Some argued that while the 9th of Av is indeed our national day of mourning, some tragedies are so devastating – so monumental – they require their own day of commemoration. That would certainly be the case with the Holocaust. The Slonimer Rebbe, Rabbi Shalom Noach Berezovsky, for example, was deeply pained that a special day was not established to mourn the tragedies of the Shoah (See his Kuntres Haharugah Alecha).

In the early days of Statehood it was proposed that two(!) days be created to commemorate the Holocaust: One day to commemorate the heroism and bravery, which would coincide with the day the Warsaw Ghetto Uprising began, and one day to mourn the tragic events, to be observed on 9th of Av.

But in an attempt to reach a compromise between the secular government and religious community – and in hopes of appeasing some of the opposing rabbis – the Chief Rabbinate established the fast of the 10th of Tevet as Yom Hakaddish Haklali, a day for the recital of Kaddish, the memorial prayer, for those martyrs whose date of death is unknown and those who left no family behind to mourn them. In addition to Kaddish, they decided the day should be observed like a Yahrtzeit, with the lighting of a memorial candle, the recitation of Kel Maleh Rachamim, and the study of Mishna.

Choosing a day to recite Kaddish is also not without precedent. The Magen Avraham (Orach Chayim 568:20, citing the Maharshal), rules that one who does not know the anniversary of his father’s death may choose any day on which to observe the Yahrtzeit.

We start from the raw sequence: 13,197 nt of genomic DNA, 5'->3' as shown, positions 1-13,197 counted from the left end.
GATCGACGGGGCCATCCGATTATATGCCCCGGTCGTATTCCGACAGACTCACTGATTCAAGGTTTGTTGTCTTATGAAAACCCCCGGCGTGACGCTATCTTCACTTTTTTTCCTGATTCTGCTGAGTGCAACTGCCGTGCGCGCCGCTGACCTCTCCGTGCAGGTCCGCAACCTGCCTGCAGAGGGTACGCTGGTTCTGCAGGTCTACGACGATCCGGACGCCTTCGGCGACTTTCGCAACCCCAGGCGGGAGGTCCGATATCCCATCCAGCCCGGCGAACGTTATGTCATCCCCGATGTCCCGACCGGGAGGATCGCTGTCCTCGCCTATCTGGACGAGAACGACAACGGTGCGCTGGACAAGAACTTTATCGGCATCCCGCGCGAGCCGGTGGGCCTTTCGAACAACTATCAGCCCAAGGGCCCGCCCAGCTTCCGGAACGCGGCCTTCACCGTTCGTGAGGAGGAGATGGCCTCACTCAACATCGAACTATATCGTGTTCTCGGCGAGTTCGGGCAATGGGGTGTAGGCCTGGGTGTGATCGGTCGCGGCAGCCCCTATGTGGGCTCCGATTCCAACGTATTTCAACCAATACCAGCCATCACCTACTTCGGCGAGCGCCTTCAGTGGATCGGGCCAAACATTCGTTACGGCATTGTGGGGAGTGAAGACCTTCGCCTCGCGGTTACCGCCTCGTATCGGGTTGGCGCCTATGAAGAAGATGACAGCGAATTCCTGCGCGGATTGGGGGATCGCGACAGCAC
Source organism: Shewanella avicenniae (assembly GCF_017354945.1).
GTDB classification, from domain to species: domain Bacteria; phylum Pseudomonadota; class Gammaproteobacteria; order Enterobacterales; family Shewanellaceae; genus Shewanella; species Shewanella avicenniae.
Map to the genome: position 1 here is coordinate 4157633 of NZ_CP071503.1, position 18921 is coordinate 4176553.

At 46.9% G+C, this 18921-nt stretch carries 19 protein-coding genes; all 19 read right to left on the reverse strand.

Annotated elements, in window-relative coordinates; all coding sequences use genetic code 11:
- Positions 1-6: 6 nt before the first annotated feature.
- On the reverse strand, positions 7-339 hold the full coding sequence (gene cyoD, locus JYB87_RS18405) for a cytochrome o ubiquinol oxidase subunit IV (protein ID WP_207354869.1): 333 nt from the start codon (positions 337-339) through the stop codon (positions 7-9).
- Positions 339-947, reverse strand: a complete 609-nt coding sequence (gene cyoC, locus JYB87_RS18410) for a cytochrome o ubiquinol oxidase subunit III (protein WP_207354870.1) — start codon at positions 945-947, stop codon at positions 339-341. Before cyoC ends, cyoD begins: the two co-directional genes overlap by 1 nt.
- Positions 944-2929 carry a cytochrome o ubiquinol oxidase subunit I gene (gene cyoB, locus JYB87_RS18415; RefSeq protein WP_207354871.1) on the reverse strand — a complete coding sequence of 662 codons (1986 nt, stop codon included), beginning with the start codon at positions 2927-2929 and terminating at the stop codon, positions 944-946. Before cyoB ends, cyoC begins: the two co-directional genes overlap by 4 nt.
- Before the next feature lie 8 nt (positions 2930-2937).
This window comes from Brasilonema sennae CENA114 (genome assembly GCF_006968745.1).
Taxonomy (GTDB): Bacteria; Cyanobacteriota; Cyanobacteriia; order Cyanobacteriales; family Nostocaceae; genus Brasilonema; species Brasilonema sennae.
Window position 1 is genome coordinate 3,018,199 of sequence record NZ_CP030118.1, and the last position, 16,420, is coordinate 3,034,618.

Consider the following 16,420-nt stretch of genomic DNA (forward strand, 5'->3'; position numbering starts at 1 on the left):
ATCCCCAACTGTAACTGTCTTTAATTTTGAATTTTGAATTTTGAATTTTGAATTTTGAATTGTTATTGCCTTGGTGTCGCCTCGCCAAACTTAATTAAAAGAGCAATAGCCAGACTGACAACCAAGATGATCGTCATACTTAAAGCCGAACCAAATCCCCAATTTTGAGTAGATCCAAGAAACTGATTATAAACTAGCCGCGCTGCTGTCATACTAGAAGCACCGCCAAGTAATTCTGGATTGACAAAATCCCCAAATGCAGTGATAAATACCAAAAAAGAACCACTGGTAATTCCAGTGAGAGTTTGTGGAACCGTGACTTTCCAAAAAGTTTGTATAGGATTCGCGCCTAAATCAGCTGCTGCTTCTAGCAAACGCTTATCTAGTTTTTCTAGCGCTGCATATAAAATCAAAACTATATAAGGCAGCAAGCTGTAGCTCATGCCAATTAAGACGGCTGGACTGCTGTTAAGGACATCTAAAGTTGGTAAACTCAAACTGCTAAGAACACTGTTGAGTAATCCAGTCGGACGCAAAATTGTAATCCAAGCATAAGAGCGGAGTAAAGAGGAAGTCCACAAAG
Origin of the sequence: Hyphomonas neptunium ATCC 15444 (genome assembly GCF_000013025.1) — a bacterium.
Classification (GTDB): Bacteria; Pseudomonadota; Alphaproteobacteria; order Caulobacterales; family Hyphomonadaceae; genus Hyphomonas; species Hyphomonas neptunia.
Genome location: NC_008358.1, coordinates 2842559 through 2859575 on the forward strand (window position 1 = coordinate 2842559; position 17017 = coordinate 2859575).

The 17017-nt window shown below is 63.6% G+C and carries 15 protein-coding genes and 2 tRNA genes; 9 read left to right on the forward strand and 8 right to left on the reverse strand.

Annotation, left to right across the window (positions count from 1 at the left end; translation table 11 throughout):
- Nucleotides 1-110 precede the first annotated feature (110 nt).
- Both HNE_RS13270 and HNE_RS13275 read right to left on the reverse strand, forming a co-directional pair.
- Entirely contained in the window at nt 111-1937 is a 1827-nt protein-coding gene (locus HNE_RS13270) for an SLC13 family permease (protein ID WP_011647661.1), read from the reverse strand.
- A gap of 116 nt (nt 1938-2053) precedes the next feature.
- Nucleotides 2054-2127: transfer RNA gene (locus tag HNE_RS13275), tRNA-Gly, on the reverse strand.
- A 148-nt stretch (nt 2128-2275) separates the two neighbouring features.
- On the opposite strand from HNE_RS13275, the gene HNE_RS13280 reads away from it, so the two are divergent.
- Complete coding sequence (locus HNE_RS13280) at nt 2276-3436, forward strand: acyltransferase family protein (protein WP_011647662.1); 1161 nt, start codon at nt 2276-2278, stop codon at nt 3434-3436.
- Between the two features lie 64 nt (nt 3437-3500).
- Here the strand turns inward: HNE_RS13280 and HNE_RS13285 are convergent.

The choice of the 10th of Tevet was not accidental. By choosing the 10th of Tevet – which commemorates the siege of Jerusalem in 589 BCE by the Babylonian King Nebuchadnezzar, one of ‘Four Fasts’ established by the sages to mourn the destruction of the Holy Temple – the Chief Rabbinate sought to imbue the day with a religious character and quiet those voices who opposed the creation of a ‘new’ memorial day.

During the first Yom Hakaddish Haklali in December of 1949, the remains of thousands of Jews from the Flossenbürg Concentration Camp near Munich were buried together with desecrated Torah scrolls in Jerusalem, and special prayers were recited for the martyrs.

Following much debate, on September 1, 1951, the Knesset passed a resolution establishing the 27th of Nisan as Yom Hashoah U’mered Haghettot. Later, on April 8, 1959, the Knesset passed a law officially establishing Yom Hazikaron La’shoah Ve’lag’vurah, Holocaust and Heroism Remembrance Day, as an annual “commemoration of the disaster which the Nazis and their collaborators brought upon the Jewish people and the acts of heroism and revolt performed.” The law stipulates that the day be observed by a two-minute silence bringing the entire country to a halt, along with memorial gatherings and commemorative events.

Some rabbinic authorities objected to the choice of the month of Nisan, as some customs of mourning are prohibited the entire month because of the holiday of Passover. In addition, some opposed ‘secular’ commemorations like sirens and moments of silence – practices they deemed not be ‘Jewish.’

But with time, Yom Hashoah was accepted by most of Israeli society as a day of reflection and mourning, and today is widely observed.

Rabbi Yechiel Yaakov Weinberg, who himself had survived the horrors of the Holocaust, defended the establishment of Yom Hashoah. In a preface to one of his responsa, he provides a compelling argument for the observance of such a day: “In my opinion it is proper to establish a special day of mourning and remembrance to remember the rabbis and holy Jews who were murdered, butchered, and burned in the sanctification of God’s Holy Name, and to remember on this day the souls of these martyrs. We must do so not just because of the honor due these martyrs alone, but because of future generations that they not forgot what our people lost when the evil, murderous darkness covered over Europe” (Seridei Eish, new edition 1:31).

About the Author
Rabbi Shimshon HaKohen Nadel lives and teaches in Jerusalem, where he serves as rabbi of Har Nof's Kehilat Zichron Yosef.